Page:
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Republican National Committee communications director and chief strategist Sean Spicer talks with reporters as he leaves Trump Tower, Sunday, Nov. 13, 2016, in New York. (AP Photo/Evan Vucci)

Sean Spicer covered a lot in his first press briefing. Here's what you need to know.

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Incoming press secretary Sean Spicer addressed many issues facing President-elect Donald Trump at Thursday's press briefing. Here's the rundown.

Diversity

Spicer said those looking at the "totality" of Trump's administration saw "a president who's committed to uniting this country" and wanted the "best and the brightest."

Until Trump, every president since Ronald Reagan had appointed a Hispanic person to a Cabinet position.

Observers were angered at Spicer pointing to Dr. Ben Carson  in response.

The press and other agencies

Spicer addressed concerns that the press briefings would no longer be in the White House, saying "at least the first few" briefings would be in a different location that offered more space.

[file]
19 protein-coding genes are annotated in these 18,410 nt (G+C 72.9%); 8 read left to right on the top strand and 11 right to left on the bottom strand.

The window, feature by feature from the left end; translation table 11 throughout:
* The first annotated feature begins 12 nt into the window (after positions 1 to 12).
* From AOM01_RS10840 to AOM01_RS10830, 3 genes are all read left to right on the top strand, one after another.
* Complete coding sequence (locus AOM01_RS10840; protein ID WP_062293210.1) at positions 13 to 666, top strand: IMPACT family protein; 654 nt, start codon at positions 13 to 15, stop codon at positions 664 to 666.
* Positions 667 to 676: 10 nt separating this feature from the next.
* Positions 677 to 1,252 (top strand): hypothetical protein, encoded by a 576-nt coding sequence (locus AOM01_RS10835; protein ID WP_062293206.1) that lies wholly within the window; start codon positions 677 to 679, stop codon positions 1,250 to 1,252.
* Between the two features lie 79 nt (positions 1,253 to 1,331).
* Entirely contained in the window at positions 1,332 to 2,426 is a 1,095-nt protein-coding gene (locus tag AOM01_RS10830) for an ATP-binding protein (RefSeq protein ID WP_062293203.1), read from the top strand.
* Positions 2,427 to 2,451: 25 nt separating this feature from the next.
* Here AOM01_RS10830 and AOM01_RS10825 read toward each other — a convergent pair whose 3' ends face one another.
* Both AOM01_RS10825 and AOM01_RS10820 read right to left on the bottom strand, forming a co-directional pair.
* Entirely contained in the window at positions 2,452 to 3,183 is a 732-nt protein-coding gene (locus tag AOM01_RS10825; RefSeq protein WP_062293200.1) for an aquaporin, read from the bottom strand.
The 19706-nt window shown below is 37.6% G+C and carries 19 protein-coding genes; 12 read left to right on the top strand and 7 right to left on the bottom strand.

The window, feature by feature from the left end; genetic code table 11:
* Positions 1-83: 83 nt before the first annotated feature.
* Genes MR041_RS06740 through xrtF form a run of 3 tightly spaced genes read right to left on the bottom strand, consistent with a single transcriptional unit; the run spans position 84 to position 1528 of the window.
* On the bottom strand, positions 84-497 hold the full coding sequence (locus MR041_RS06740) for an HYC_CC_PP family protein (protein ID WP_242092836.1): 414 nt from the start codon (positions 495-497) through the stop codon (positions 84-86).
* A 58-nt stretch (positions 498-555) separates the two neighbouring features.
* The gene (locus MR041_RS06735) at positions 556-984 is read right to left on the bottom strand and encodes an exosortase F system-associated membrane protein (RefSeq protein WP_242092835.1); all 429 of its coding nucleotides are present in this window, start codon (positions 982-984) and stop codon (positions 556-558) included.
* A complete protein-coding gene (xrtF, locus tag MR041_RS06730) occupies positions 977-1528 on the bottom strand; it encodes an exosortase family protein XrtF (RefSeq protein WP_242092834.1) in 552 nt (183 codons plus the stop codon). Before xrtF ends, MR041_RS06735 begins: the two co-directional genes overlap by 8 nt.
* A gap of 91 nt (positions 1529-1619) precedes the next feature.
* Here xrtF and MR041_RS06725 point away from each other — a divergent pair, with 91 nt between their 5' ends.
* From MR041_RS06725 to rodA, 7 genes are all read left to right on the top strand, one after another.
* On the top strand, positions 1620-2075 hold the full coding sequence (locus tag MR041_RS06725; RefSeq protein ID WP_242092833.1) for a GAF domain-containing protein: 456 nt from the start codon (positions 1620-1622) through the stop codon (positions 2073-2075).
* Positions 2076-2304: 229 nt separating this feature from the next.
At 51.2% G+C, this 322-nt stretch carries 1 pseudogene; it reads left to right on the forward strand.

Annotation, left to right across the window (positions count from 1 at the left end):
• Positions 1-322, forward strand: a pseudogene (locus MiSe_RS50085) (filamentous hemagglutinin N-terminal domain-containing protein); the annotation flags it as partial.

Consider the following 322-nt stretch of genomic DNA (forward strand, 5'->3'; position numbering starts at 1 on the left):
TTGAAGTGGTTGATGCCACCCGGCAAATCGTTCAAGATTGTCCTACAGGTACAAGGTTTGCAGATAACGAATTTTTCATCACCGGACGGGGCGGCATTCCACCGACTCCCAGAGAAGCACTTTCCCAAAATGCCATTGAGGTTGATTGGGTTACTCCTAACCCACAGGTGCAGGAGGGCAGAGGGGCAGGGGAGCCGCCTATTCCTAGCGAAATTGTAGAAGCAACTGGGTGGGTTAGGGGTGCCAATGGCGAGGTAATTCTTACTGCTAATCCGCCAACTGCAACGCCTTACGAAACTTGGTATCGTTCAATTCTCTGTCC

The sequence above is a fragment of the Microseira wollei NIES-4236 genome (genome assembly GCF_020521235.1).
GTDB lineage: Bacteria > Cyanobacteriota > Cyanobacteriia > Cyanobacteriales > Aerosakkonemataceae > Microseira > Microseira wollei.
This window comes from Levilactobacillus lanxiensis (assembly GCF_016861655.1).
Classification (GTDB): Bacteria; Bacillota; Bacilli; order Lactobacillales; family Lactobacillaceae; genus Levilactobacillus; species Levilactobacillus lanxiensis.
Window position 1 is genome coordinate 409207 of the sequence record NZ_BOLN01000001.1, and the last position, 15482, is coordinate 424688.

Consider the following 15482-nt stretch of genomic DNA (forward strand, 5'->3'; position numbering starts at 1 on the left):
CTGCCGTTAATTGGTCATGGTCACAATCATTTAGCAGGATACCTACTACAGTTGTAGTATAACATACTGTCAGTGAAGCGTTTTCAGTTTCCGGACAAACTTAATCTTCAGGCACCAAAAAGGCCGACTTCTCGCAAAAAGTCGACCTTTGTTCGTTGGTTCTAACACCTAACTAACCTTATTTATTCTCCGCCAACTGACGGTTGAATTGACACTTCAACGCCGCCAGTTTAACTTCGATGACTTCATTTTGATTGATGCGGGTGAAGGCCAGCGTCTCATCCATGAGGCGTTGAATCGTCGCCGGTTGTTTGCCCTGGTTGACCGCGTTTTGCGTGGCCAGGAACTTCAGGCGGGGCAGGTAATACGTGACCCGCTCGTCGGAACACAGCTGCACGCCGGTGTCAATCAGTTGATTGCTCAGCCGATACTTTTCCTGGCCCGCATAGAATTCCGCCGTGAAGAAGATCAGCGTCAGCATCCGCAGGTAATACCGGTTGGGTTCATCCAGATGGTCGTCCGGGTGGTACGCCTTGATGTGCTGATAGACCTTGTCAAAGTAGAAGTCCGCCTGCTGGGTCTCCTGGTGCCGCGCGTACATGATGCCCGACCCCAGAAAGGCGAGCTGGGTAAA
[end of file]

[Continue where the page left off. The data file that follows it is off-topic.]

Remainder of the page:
He also said Trump would, "at some point," visit the CIA . 

'Delay tactics'

Spicer condemned congressional Democrats for delaying confirmation hearings on Cabinet appointees.

Their questions "are not about substance, not about policy... it's about partisan hacks and ethical questions," he said.  Many hearings, including those of Betsy DeVos and Tom Price, have been marked by accusations of ethical failures or a lack of qualifications.

Spicer's condemnation of "delay tactics" struck a nerve with liberal observers.

He also said Trump had asked more than 50 Obama appointees to stay on in his administration.

Spicer said Trump's inaugural address would not be an "agenda."

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